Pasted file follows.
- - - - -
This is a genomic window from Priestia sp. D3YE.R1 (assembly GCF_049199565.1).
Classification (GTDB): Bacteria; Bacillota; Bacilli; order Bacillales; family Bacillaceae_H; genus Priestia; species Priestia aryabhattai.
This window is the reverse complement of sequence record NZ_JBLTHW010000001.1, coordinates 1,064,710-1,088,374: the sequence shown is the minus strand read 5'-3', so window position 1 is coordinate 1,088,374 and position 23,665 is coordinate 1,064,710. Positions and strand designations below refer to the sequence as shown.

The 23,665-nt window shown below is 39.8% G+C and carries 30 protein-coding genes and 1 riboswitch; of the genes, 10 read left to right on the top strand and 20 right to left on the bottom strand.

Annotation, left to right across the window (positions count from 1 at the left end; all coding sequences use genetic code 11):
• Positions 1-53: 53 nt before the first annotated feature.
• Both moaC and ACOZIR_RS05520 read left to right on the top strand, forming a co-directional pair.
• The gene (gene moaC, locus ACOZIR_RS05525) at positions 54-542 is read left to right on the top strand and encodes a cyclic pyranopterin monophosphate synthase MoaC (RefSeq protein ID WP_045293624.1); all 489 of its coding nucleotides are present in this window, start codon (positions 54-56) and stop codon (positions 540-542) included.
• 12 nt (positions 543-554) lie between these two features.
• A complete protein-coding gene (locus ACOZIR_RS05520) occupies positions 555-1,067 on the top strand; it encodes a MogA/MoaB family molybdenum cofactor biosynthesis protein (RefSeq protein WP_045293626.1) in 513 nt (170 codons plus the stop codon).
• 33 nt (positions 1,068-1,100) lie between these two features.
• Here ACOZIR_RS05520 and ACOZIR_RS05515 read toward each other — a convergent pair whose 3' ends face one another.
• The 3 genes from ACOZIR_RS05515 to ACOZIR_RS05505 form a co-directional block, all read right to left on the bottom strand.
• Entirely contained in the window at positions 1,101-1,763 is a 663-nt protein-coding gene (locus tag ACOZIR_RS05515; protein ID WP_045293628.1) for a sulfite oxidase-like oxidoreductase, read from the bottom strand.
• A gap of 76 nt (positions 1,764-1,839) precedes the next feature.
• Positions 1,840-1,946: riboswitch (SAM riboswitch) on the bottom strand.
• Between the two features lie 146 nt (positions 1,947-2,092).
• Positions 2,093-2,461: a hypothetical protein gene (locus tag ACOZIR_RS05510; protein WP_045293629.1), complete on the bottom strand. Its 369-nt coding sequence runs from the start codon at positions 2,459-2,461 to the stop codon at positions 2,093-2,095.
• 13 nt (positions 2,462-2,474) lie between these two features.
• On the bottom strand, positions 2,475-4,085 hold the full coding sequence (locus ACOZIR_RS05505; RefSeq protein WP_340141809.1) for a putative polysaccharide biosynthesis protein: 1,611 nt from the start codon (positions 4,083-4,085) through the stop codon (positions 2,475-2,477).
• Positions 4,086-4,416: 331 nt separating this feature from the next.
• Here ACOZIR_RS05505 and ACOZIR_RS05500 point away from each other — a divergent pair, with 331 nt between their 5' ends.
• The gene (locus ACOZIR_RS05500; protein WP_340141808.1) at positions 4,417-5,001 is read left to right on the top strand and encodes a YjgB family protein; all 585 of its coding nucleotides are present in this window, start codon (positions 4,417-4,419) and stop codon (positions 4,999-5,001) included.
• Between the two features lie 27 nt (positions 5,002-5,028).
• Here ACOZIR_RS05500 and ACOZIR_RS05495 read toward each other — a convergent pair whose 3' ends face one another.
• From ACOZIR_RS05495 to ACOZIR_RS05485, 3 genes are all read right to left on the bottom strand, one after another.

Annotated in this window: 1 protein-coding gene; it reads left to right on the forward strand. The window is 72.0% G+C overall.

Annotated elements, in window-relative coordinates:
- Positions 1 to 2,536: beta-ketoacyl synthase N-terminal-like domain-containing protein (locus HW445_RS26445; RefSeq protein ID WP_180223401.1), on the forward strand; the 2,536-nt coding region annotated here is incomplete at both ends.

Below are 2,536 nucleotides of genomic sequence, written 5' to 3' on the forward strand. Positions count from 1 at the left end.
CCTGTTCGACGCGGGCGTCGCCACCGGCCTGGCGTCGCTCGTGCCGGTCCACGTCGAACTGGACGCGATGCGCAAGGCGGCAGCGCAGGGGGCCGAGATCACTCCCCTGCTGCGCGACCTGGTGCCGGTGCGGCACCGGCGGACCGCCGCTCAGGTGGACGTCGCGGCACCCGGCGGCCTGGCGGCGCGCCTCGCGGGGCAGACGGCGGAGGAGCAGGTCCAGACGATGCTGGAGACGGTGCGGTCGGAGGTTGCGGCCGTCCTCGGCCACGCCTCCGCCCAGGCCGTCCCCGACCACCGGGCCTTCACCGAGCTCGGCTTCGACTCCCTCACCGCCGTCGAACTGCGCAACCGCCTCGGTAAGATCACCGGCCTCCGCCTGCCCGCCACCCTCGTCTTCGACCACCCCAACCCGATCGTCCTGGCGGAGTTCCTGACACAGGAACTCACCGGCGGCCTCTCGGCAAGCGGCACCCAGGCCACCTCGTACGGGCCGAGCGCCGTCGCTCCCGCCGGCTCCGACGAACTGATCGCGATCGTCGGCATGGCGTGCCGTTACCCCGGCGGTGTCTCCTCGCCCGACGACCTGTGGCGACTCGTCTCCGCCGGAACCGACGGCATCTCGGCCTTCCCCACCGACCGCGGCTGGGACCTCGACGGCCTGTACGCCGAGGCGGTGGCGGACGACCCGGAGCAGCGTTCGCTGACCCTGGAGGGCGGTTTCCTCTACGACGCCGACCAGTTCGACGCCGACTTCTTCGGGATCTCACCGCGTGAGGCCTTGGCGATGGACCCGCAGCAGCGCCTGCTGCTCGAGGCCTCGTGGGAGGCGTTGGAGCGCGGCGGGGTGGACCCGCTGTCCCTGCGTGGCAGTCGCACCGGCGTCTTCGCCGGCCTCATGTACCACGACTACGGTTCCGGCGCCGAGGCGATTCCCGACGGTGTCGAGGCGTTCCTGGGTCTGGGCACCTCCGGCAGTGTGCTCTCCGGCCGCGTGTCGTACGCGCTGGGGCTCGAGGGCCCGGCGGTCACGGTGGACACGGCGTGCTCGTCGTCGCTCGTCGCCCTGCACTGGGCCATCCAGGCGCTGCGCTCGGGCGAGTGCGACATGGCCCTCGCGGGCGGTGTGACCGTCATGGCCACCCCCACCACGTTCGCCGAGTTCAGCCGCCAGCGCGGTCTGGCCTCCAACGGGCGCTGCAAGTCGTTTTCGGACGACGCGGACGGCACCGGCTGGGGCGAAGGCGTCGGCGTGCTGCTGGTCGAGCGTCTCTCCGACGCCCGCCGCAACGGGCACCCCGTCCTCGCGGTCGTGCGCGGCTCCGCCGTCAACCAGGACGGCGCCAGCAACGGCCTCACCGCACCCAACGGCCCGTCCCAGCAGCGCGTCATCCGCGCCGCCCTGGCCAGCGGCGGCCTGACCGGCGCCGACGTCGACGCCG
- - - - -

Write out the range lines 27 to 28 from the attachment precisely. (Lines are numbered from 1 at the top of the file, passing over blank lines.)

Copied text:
Annotated in this window: 1 protein-coding gene; it reads left to right on the forward strand. The window is 72.0% G+C overall.

Annotated elements, in window-relative coordinates: